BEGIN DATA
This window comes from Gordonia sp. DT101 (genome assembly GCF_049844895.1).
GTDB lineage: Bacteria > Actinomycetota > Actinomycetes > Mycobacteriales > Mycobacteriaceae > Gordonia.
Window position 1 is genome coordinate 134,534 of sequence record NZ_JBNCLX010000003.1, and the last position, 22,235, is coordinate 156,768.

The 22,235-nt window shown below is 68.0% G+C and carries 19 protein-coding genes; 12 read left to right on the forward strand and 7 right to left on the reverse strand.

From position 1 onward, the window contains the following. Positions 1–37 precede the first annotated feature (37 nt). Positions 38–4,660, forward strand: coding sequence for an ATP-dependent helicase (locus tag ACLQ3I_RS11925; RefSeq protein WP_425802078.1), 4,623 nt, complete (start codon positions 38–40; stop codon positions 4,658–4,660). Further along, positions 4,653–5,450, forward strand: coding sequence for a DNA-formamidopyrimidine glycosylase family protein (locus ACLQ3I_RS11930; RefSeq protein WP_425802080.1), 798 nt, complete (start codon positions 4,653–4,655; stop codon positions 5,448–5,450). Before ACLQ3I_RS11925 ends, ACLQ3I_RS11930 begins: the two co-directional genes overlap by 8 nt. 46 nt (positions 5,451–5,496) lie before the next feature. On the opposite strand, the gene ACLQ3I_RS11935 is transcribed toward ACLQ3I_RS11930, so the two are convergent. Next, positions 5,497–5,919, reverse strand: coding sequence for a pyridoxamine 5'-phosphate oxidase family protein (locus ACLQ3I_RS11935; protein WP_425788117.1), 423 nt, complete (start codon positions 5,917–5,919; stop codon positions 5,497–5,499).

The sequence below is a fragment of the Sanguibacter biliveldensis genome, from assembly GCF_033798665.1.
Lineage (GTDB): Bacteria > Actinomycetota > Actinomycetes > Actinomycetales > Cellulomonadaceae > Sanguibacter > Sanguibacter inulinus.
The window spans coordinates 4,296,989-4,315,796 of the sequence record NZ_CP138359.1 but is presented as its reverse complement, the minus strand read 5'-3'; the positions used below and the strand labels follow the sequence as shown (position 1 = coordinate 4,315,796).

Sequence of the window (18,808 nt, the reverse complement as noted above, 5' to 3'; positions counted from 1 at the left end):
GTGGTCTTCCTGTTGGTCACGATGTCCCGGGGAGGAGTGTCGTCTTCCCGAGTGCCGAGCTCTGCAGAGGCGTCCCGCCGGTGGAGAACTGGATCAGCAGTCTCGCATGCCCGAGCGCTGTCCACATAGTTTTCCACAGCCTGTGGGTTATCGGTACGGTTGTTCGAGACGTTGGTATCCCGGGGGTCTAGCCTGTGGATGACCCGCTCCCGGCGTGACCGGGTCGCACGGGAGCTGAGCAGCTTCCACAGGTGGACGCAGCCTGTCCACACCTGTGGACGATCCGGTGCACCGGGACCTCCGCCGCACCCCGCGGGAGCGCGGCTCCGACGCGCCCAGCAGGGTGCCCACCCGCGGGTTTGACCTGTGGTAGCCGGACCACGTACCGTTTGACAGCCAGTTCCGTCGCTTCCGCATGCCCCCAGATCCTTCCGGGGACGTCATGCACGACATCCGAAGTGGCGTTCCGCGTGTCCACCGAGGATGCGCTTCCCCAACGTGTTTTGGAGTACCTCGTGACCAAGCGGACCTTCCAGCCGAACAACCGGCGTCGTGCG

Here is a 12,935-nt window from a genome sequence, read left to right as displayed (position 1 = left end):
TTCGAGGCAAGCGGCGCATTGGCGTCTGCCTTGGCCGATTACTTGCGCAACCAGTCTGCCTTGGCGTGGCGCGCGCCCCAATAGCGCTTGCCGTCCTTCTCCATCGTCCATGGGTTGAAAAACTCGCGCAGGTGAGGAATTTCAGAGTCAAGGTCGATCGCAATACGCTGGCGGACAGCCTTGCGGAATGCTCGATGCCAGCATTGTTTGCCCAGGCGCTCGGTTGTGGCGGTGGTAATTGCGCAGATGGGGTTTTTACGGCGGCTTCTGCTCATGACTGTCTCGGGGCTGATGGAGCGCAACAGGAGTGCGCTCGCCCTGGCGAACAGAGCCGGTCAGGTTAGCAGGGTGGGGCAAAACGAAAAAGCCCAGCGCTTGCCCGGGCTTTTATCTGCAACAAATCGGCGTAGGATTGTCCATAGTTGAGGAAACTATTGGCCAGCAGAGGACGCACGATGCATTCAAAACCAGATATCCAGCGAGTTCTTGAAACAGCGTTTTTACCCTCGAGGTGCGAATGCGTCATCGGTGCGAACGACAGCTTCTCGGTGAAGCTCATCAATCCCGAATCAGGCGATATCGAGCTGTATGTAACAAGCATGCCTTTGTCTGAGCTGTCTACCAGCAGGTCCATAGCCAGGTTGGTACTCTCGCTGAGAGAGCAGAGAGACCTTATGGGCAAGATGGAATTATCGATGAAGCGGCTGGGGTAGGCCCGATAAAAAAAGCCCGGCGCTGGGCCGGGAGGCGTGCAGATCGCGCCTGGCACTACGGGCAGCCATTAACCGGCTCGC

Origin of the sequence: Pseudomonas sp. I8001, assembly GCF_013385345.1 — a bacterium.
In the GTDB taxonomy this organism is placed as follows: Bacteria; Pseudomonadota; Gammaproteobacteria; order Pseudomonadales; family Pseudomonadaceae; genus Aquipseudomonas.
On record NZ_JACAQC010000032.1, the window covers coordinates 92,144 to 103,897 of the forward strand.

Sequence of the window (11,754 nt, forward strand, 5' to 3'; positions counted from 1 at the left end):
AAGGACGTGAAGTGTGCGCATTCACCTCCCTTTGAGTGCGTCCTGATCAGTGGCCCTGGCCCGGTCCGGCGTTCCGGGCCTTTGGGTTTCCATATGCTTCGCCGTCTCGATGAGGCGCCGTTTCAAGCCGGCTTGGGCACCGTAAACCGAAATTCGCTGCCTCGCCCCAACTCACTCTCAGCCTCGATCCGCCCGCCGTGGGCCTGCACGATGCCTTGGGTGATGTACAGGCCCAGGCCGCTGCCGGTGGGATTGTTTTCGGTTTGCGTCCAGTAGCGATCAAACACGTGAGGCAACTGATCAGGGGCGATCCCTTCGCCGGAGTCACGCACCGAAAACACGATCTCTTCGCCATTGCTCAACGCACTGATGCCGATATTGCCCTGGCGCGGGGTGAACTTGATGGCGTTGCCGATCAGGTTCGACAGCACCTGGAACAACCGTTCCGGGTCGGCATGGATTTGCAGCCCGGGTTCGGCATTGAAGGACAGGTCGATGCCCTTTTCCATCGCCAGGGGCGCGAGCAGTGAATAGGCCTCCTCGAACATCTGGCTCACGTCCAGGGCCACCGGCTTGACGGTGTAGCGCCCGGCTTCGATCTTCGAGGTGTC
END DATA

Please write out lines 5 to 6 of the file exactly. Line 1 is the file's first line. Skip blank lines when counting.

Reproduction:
From position 1 onward, the window contains the following. Positions 1–37 precede the first annotated feature (37 nt). Positions 38–4,660, forward strand: coding sequence for an ATP-dependent helicase (locus tag ACLQ3I_RS11925; RefSeq protein WP_425802078.1), 4,623 nt, complete (start codon positions 38–40; stop codon positions 4,658–4,660). Further along, positions 4,653–5,450, forward strand: coding sequence for a DNA-formamidopyrimidine glycosylase family protein (locus ACLQ3I_RS11930; RefSeq protein WP_425802080.1), 798 nt, complete (start codon positions 4,653–4,655; stop codon positions 5,448–5,450). Before ACLQ3I_RS11925 ends, ACLQ3I_RS11930 begins: the two co-directional genes overlap by 8 nt. 46 nt (positions 5,451–5,496) lie before the next feature. On the opposite strand, the gene ACLQ3I_RS11935 is transcribed toward ACLQ3I_RS11930, so the two are convergent. Next, positions 5,497–5,919, reverse strand: coding sequence for a pyridoxamine 5'-phosphate oxidase family protein (locus ACLQ3I_RS11935; protein WP_425788117.1), 423 nt, complete (start codon positions 5,917–5,919; stop codon positions 5,497–5,499).

The sequence below is a fragment of the Sanguibacter biliveldensis genome, from assembly GCF_033798665.1.